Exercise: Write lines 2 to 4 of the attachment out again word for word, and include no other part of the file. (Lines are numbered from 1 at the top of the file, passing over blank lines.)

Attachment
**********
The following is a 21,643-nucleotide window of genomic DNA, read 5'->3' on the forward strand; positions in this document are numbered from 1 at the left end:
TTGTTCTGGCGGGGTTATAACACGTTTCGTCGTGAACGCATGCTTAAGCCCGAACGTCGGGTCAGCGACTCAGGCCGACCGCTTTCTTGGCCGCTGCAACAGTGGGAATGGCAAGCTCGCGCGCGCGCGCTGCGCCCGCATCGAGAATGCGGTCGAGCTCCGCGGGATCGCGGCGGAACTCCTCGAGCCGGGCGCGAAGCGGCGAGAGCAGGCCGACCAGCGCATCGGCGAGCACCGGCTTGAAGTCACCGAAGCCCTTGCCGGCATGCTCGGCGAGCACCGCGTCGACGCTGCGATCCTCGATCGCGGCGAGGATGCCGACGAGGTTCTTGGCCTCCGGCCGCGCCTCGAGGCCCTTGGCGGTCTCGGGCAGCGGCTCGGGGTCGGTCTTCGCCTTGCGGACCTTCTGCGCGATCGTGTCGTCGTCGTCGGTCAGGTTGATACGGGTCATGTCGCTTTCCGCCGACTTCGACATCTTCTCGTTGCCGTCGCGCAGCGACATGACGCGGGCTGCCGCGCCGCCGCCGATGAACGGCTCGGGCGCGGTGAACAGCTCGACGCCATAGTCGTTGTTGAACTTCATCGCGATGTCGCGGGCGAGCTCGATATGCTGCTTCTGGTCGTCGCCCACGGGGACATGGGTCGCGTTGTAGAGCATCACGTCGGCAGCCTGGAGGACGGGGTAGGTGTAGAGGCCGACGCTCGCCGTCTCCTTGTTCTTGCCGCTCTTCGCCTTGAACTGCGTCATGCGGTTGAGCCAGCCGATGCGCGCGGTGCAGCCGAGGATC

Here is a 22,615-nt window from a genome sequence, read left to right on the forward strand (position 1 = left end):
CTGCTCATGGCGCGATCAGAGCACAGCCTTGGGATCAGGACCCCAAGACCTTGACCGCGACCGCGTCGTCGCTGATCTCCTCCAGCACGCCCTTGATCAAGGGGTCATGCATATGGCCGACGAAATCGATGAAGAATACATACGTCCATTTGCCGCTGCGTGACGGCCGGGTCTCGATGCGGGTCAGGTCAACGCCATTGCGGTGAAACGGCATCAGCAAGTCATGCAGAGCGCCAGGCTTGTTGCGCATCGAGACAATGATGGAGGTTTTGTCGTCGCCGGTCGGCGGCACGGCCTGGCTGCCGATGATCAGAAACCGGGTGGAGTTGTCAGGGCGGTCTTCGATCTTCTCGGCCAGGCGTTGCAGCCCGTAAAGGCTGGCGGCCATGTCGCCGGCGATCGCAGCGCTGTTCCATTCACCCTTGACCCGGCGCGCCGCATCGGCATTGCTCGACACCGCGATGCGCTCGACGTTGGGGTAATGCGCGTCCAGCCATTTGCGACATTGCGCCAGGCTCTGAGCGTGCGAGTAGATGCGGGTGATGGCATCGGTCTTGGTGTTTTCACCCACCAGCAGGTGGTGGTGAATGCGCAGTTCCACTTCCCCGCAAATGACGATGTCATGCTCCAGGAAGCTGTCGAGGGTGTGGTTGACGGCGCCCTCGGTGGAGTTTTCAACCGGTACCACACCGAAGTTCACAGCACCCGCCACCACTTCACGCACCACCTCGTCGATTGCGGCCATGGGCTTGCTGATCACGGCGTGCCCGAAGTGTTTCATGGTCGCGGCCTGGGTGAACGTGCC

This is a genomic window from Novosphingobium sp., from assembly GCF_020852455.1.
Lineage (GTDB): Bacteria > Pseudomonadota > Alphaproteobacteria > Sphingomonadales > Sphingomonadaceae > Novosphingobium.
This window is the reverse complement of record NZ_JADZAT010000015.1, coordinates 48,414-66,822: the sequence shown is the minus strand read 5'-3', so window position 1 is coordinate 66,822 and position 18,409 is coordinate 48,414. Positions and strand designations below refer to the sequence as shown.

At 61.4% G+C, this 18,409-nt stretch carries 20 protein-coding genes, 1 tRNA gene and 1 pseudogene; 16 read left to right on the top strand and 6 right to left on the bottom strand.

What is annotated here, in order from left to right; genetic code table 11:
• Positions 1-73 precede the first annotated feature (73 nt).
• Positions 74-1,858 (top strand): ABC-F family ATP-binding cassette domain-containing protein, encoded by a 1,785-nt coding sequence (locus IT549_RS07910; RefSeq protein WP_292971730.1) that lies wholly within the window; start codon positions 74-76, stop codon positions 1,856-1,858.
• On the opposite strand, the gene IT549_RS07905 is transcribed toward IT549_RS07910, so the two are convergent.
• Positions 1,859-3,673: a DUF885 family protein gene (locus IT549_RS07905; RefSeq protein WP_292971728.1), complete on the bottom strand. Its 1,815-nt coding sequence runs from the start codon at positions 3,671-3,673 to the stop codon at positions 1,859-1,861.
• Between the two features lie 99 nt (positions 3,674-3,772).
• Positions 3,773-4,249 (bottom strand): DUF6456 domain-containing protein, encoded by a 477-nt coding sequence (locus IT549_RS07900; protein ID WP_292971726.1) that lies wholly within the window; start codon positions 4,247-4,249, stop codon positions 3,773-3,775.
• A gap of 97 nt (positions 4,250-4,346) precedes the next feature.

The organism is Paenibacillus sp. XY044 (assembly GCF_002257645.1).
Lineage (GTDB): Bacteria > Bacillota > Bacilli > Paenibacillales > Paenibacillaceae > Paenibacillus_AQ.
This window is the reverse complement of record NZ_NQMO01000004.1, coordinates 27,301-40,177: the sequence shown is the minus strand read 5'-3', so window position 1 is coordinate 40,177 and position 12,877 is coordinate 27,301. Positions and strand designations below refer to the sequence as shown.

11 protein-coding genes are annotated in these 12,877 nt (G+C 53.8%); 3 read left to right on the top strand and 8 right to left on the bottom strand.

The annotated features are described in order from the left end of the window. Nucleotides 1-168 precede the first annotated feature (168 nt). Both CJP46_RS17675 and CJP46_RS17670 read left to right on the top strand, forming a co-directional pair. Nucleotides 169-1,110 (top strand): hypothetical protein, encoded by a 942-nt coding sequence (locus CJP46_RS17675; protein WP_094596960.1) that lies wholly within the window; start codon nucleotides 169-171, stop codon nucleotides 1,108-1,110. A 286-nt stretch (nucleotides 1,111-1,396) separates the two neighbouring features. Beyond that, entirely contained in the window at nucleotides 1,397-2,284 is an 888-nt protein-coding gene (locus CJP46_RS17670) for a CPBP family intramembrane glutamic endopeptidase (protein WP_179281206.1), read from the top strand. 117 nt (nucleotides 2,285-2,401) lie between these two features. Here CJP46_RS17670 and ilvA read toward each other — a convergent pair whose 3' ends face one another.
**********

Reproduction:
TTGTTCTGGCGGGGTTATAACACGTTTCGTCGTGAACGCATGCTTAAGCCCGAACGTCGGGTCAGCGACTCAGGCCGACCGCTTTCTTGGCCGCTGCAACAGTGGGAATGGCAAGCTCGCGCGCGCGCGCTGCGCCCGCATCGAGAATGCGGTCGAGCTCCGCGGGATCGCGGCGGAACTCCTCGAGCCGGGCGCGAAGCGGCGAGAGCAGGCCGACCAGCGCATCGGCGAGCACCGGCTTGAAGTCACCGAAGCCCTTGCCGGCATGCTCGGCGAGCACCGCGTCGACGCTGCGATCCTCGATCGCGGCGAGGATGCCGACGAGGTTCTTGGCCTCCGGCCGCGCCTCGAGGCCCTTGGCGGTCTCGGGCAGCGGCTCGGGGTCGGTCTTCGCCTTGCGGACCTTCTGCGCGATCGTGTCGTCGTCGTCGGTCAGGTTGATACGGGTCATGTCGCTTTCCGCCGACTTCGACATCTTCTCGTTGCCGTCGCGCAGCGACATGACGCGGGCTGCCGCGCCGCCGCCGATGAACGGCTCGGGCGCGGTGAACAGCTCGACGCCATAGTCGTTGTTGAACTTCATCGCGATGTCGCGGGCGAGCTCGATATGCTGCTTCTGGTCGTCGCCCACGGGGACATGGGTCGCGTTGTAGAGCATCACGTCGGCAGCCTGGAGGACGGGGTAGGTGTAGAGGCCGACGCTCGCCGTCTCCTTGTTCTTGCCGCTCTTCGCCTTGAACTGCGTCATGCGGTTGAGCCAGCCGATGCGCGCGGTGCAGCCGAGGATC

Here is a 22,615-nt window from a genome sequence, read left to right on the forward strand (position 1 = left end):
CTGCTCATGGCGCGATCAGAGCACAGCCTTGGGATCAGGACCCCAAGACCTTGACCGCGACCGCGTCGTCGCTGATCTCCTCCAGCACGCCCTTGATCAAGGGGTCATGCATATGGCCGACGAAATCGATGAAGAATACATACGTCCATTTGCCGCTGCGTGACGGCCGGGTCTCGATGCGGGTCAGGTCAACGCCATTGCGGTGAAACGGCATCAGCAAGTCATGCAGAGCGCCAGGCTTGTTGCGCATCGAGACAATGATGGAGGTTTTGTCGTCGCCGGTCGGCGGCACGGCCTGGCTGCCGATGATCAGAAACCGGGTGGAGTTGTCAGGGCGGTCTTCGATCTTCTCGGCCAGGCGTTGCAGCCCGTAAAGGCTGGCGGCCATGTCGCCGGCGATCGCAGCGCTGTTCCATTCACCCTTGACCCGGCGCGCCGCATCGGCATTGCTCGACACCGCGATGCGCTCGACGTTGGGGTAATGCGCGTCCAGCCATTTGCGACATTGCGCCAGGCTCTGAGCGTGCGAGTAGATGCGGGTGATGGCATCGGTCTTGGTGTTTTCACCCACCAGCAGGTGGTGGTGAATGCGCAGTTCCACTTCCCCGCAAATGACGATGTCATGCTCCAGGAAGCTGTCGAGGGTGTGGTTGACGGCGCCCTCGGTGGAGTTTTCAACCGGTACCACACCGAAGTTCACAGCACCCGCCACCACTTCACGCACCACCTCGTCGATTGCGGCCATGGGCTTGCTGATCACGGCGTGCCCGAAGTGTTTCATGGTCGCGGCCTGGGTGAACGTGCC